We hope you like jaegers, because we're about to get hit by a huge wave of 'Pacific Rim'-related movies, TV and comics. While Guillermo del Toro announced 'Pacific Rim 2' for 2017, there's also more comic books and an animated television series on the way, the latter of which the director revealed will help bridge the gap between where the first film ends and the sequel begins.
Though 'Pacific Rim' only made a little over a hundred million dollars domestically, the film had not only passionate fans, but a much larger audience internationally, which helped bring the $200 million project into a place where today director Guillermo del Toro announced that 'Pacific Rim 2' will hit theaters April 7, 2017.
With the massive success of 'The LEGO Movie,' suddenly everyone is LEGO crazy. That's mostly a good thing, but there have been countless homemade LEGO sets of movies and we couldn't possibly show them all to you (nor would we want to - at some point LEGO fatigue starts to set in). But, this homemade LEGO build of the 'Pacific Rim' mechs was just too cool to pass along.
All week long we've been talking about the hot movie franchises turning to TV to extend their longevity, though in the case of Syfy and 'X-Men' director Bryan Singer's latest co-venture, we only need a dash of something monstrous. Singer will helm a kaiju-themed monster drama pilot for Syfy titled 'Creature At Bay,' putting a new twist on the monster destruction genre for an ongoing series.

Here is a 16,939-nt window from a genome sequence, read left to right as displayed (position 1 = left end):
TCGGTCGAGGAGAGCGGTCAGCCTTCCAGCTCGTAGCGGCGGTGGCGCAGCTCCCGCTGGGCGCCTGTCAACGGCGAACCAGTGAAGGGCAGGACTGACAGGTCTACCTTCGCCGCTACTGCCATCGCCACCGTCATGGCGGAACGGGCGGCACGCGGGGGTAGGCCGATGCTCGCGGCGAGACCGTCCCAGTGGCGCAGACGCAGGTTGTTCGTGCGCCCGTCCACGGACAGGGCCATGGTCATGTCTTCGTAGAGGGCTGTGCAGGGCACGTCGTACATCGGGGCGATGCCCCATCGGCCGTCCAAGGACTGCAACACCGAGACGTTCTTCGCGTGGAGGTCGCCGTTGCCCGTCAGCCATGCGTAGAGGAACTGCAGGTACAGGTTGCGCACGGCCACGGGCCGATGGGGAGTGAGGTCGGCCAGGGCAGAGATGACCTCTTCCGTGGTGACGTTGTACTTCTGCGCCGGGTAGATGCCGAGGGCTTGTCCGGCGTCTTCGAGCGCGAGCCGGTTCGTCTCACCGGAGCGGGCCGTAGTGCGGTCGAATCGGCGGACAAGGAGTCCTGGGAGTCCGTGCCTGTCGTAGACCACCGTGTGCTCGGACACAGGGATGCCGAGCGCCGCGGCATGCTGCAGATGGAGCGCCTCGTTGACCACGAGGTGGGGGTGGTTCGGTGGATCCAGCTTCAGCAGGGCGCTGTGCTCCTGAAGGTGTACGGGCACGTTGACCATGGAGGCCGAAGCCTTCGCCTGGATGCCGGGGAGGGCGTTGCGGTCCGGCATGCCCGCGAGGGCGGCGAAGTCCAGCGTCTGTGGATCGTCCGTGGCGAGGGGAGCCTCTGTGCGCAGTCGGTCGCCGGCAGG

There was definitely something apocalyptic about the 2013 summer movie season, and we’re not just talking about the movies themselves.
While major releases, like ‘This Is the End,’ ‘Oblivion,’ ‘Pacific Rim‘ and ‘Elysium,’ dealt with the end of the world, Hollywood appeared to be on the verge of collapse out in the real world. Films that looked like surefire hits flopped; surefire disasters proved to be more disastrous than everyone predicted; the handful of films without numbers in their titles stumbled; and, from the sidelines, Steven Spielberg and George Lucas smirked, shrugged and predicted the end of the moviegoing experience as we know it.
So, what exactly happened here? More importantly, what does this mean for the future of studio filmmaking? It’s easy to imagine Hollywood looking at what happened this summer and learning plenty of lessons; but, maybe, not always the right ones.
One of the most talked-about movies of the summer is 'Pacific Rim,' which seemed like the ultimate fanboy movie leading up to its release but has failed to light up the domestic box office (despite plenty of enthusiastic notices from movie geeks and critics alike). However, thanks to a surge in overseas box office (particularly China), the film just may end up getting a sequel, against all odds. But would you want to see it?